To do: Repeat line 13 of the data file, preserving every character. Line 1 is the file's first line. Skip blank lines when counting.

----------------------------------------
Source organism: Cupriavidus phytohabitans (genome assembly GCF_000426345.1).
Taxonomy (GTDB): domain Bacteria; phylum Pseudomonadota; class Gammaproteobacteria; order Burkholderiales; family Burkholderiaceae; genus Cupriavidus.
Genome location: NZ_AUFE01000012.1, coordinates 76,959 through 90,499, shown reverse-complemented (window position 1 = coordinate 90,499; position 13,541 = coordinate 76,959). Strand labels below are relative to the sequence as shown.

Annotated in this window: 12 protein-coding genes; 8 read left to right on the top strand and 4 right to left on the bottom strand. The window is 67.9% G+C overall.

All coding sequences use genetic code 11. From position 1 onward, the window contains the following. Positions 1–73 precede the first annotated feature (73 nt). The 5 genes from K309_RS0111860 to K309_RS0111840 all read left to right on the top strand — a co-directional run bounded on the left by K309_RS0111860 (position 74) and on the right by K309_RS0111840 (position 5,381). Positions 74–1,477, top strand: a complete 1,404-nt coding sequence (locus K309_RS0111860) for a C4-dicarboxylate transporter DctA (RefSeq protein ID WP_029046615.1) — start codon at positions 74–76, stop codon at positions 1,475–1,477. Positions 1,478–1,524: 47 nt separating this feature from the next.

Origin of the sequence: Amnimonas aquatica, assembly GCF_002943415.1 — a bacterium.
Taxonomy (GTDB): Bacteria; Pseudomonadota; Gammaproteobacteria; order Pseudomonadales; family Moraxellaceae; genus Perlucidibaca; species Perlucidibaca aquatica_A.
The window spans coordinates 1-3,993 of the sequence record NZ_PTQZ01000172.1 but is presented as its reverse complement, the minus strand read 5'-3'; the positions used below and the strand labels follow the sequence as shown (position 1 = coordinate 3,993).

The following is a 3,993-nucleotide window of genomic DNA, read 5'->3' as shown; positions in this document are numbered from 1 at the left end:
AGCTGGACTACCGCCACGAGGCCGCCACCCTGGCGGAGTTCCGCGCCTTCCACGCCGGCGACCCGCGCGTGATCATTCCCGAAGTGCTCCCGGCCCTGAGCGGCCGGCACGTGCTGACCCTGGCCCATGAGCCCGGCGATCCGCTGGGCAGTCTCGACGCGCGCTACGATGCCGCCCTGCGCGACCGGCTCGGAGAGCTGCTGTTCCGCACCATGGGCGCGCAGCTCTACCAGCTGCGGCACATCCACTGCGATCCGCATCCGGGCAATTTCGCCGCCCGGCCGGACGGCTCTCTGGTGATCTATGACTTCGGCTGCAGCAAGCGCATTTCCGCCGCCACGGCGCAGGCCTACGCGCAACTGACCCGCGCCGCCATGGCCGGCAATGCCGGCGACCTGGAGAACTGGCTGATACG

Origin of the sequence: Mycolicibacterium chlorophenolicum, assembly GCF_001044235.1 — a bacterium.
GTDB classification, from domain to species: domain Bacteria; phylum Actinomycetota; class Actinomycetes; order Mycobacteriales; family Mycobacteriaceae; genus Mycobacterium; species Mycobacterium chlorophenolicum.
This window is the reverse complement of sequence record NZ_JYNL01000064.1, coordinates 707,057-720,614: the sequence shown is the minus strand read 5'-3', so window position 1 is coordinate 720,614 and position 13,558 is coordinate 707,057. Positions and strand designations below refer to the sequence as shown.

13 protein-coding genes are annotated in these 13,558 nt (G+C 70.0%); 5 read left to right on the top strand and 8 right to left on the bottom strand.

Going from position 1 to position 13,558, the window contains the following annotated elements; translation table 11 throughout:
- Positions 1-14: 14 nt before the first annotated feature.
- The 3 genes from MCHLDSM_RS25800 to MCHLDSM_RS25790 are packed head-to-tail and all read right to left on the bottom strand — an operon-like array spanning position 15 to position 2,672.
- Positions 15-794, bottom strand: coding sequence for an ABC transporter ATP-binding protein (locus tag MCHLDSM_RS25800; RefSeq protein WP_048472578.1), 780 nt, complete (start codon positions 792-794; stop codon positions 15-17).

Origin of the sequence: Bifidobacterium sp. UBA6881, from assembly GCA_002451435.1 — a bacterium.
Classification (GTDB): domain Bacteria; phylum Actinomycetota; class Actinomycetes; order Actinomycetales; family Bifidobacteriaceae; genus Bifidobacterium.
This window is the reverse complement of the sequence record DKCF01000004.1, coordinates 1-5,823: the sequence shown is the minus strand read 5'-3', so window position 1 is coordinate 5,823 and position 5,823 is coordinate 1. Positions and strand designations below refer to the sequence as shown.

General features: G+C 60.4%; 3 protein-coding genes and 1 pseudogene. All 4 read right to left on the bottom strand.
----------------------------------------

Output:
This window is the reverse complement of sequence record NZ_JYNL01000064.1, coordinates 707,057-720,614: the sequence shown is the minus strand read 5'-3', so window position 1 is coordinate 720,614 and position 13,558 is coordinate 707,057. Positions and strand designations below refer to the sequence as shown.